Gradually, emigrants to Cuba, Argentina and later Venezuela began to send small sums of money to the families left behind in order to buy from impoverished or absentee landlords the humble homes they had grown up in and the fields they had worked. Emigration peaked with the droughts of the nineteen-forties. In the late seventies we found every family on the island had a son, father or husband in Venezuela and many women had been left behind to bring up the youngsters. This period of intense emigration had profound effects on the people and the landscape. The land was parceled up, areas that were traditionally pasture were put to cultivation, the walls we see everywhere were built, as were most of the typical houses in the villages. The famous “muda” – a seasonal household transhumance – was slowly abandoned. The port of La Estaca was no longer the end of the islander’s world but a doorway to freedom and, hopefully, a better life. Customs and traditions that regulated village life gradually fell into disuse and even the islanders’ speech changed. Most importantly, the islanders’ collective memory was reset to coincide with the period of emigration, as though all that had gone before was better ignored. Perhaps it was.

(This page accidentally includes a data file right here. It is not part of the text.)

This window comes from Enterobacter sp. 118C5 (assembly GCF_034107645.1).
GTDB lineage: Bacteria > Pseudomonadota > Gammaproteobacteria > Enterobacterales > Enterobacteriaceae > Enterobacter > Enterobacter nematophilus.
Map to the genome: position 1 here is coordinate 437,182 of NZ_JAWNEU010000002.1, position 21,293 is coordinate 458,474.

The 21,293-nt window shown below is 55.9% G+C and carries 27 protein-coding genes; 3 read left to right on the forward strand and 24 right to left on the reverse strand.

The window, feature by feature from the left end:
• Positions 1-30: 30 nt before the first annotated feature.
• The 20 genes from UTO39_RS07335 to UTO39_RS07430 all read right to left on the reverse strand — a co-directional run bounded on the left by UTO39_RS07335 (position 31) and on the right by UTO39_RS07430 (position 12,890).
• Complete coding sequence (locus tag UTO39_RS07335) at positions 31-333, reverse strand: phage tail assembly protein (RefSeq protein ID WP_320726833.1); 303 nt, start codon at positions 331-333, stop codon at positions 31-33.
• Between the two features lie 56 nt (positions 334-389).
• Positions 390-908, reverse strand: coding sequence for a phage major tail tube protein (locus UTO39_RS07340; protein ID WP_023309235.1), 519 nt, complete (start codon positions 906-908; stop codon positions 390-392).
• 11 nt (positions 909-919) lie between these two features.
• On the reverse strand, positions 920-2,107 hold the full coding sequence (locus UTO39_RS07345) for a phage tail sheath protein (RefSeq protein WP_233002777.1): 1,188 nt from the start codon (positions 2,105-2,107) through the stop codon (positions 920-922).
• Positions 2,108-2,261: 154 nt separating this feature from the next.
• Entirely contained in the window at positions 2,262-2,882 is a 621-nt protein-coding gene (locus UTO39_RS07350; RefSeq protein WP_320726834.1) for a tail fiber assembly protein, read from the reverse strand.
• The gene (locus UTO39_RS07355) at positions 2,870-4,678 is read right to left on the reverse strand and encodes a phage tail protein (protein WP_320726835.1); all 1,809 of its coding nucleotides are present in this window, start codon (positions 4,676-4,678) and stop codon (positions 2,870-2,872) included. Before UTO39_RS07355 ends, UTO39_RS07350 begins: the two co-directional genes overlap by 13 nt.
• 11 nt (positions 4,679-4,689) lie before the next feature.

This period lasting at least seventy-five years represents a change even more profound, though not as abrupt, than the initial occupation which took no more than perhaps two or three years. And, this time, it prepared the islanders for entry into the modern world.